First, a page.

Screen Shot 2019-01-17 at 21.05.39

Up Your Finishing Game: French Seams

Today we are looking at some different finishes for your favourite projects. It’s great to learn some different techniques once you have mastered the standard finishing techniques for sewing garments. It’s lovely when your garment looks well-made from the outside, but there is something extra special about a beautiful inside. Certain fabrics demand different techniques (for example really thin, really chunky or transparent fabrics), or maybe your seam allowances will be really visible in your finished garment, or you just want the inside of your handmade clothes to impress! Whatever your motivation, the below techniques will definitely up your finishing game.

First up: French seams 

French Seams

French seaming is a beautiful way of finishing seam allowances and it’s extra beautiful on sheer fabrics. French seaming encases the raw edges of the seam allowances entirely, and therefore you won’t see any overlocking through transparent fabrics. It’s a good way to finish flimsy fabrics as well, like silk and chiffon. Once you get the hang of it, you will be able to apply it easily, but the first time it’s good to practise a step by step sample.


use a French seam on sheer fabrics

use a French seam on straight seams


use a French seam on thick fabrics

use a French seam on very curved seams

Step by Step:

1. In contrast to how you normally sew seams, a French seam starts by putting wrong sides together. You will stitch your seam with the seam allowances visible on the right side of the fabric. 

2.  Now trim down your seam allowance, to about 0.25 cm or 1/4″.

3. Press your seam in half, sandwiching your short seam allowance in the middle. Try to press really neatly, with the stitch line sitting right on the fold, for the neatest result. In the picture below we have stitched one in organza and stitched it in black, so you can see this process clearly. You can see the short seam allowances sandwiched in the middle.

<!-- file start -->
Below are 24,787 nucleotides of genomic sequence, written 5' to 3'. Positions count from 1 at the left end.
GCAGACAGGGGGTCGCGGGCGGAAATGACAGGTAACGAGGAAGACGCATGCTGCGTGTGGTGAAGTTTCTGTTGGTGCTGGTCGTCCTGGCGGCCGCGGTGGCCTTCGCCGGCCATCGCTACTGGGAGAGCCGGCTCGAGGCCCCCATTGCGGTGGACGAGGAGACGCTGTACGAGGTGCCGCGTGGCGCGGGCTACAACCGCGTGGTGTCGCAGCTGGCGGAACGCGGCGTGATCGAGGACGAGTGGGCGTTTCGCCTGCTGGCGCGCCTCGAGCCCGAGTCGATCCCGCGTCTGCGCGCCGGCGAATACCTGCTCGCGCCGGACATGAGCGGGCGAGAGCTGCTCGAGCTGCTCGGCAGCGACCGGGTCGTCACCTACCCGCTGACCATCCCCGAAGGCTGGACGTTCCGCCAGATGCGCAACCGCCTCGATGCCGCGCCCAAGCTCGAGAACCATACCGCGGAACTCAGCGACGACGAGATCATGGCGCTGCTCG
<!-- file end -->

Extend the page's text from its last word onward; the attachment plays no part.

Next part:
4. Using your foot as a guide, and keeping your seam pressed in half, we will now stitch a foot’s width away from the first stitch line. Keep your eyes on the foot: the edge of the foot should align with the pressed edge all the time. Keeping your eyes on this will make sure you stitch a perfect line.

5. Your second stitch line has encased the raw edges of your seam allowance and on the inside of your garment you now have a beautiful French seam!


Trivia: apparently in English-speaking countries this is called a French seam, and in France it’s called an English seam (Claire B. Shaeffer, “Couture Sewing Techniques”).


French seams are beautiful on sheer blouses, flimsy skirts, and are a good way to practise accuracy in your sewing. Our top tip is to keep your eyes on your presser foot (which is still), rather than on the needle (which is constantly moving and therefore distracting).

We hope you have learnt something new today, and will go off and enthusiastically finish off the insides of your beautiful projects!


Team Selkie

Share this post

Share on facebook
Share on twitter
Share on pinterest
Share on whatsapp
Share on email

Cookie Notice

This website uses cookies to ensure you get the best experience on our website. Learn More

Scroll to Top